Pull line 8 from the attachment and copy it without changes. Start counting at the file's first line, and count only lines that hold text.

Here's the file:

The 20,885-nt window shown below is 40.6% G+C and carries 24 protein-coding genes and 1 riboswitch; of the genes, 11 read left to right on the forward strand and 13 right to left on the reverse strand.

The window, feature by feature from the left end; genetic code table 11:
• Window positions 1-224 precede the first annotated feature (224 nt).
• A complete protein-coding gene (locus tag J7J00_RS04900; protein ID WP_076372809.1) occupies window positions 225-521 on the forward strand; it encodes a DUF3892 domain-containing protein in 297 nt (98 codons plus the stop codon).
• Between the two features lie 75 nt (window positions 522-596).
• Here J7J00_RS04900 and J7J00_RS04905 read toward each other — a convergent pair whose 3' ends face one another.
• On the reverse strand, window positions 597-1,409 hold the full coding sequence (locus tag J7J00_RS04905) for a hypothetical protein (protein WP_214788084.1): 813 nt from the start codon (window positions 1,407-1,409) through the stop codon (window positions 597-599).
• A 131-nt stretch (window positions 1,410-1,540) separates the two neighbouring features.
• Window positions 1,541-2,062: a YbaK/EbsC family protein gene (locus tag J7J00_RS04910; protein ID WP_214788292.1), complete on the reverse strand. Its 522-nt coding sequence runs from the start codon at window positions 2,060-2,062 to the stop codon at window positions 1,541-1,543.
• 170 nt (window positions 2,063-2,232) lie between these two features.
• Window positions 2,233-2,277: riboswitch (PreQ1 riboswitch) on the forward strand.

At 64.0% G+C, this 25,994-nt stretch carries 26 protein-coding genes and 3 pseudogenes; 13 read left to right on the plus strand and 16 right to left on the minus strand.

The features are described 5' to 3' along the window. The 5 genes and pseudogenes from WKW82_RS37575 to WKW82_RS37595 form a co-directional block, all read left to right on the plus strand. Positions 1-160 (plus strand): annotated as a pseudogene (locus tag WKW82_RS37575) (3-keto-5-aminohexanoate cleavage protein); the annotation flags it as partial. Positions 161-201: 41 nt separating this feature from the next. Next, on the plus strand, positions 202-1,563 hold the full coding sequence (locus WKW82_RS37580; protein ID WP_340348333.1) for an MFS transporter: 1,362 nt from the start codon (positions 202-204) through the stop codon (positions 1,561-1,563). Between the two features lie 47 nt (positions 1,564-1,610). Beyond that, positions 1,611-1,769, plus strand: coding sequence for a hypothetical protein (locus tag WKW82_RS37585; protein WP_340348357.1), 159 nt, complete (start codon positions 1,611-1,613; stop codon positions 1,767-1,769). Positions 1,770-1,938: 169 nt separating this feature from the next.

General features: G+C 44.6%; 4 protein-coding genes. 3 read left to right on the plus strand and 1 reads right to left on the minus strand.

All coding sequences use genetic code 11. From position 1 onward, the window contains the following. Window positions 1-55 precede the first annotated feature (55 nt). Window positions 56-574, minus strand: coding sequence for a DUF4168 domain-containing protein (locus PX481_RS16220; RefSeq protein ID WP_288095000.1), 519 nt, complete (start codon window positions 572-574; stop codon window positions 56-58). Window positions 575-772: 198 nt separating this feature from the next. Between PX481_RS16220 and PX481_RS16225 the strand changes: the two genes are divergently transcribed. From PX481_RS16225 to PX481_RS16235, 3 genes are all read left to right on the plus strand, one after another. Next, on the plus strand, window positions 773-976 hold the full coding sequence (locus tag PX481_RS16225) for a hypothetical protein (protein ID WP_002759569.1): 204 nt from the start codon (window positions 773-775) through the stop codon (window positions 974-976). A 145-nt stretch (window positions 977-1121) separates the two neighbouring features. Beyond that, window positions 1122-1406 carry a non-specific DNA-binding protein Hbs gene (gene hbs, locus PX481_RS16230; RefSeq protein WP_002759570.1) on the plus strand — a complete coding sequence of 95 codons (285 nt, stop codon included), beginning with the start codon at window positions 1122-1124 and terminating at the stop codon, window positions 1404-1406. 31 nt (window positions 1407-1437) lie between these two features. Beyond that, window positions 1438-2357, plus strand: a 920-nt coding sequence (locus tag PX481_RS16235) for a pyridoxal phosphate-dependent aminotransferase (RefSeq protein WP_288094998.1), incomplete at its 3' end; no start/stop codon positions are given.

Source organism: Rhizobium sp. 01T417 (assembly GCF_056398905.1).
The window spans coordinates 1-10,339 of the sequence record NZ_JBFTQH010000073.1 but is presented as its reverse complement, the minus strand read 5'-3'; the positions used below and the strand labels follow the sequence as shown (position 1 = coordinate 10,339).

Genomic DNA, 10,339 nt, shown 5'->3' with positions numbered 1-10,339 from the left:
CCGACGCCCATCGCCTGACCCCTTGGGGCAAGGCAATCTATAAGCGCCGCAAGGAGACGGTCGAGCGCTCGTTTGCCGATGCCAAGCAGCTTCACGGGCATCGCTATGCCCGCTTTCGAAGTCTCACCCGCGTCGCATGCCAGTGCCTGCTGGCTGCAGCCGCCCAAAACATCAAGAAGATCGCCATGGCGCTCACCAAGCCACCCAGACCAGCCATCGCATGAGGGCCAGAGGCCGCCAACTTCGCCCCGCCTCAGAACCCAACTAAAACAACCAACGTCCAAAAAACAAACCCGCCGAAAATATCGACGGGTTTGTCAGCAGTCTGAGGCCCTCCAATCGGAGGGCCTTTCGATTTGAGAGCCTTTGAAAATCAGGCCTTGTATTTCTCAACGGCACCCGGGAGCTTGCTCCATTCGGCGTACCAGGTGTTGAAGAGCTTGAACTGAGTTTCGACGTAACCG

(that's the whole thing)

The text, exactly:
• A 131-nt stretch (window positions 1,410-1,540) separates the two neighbouring features.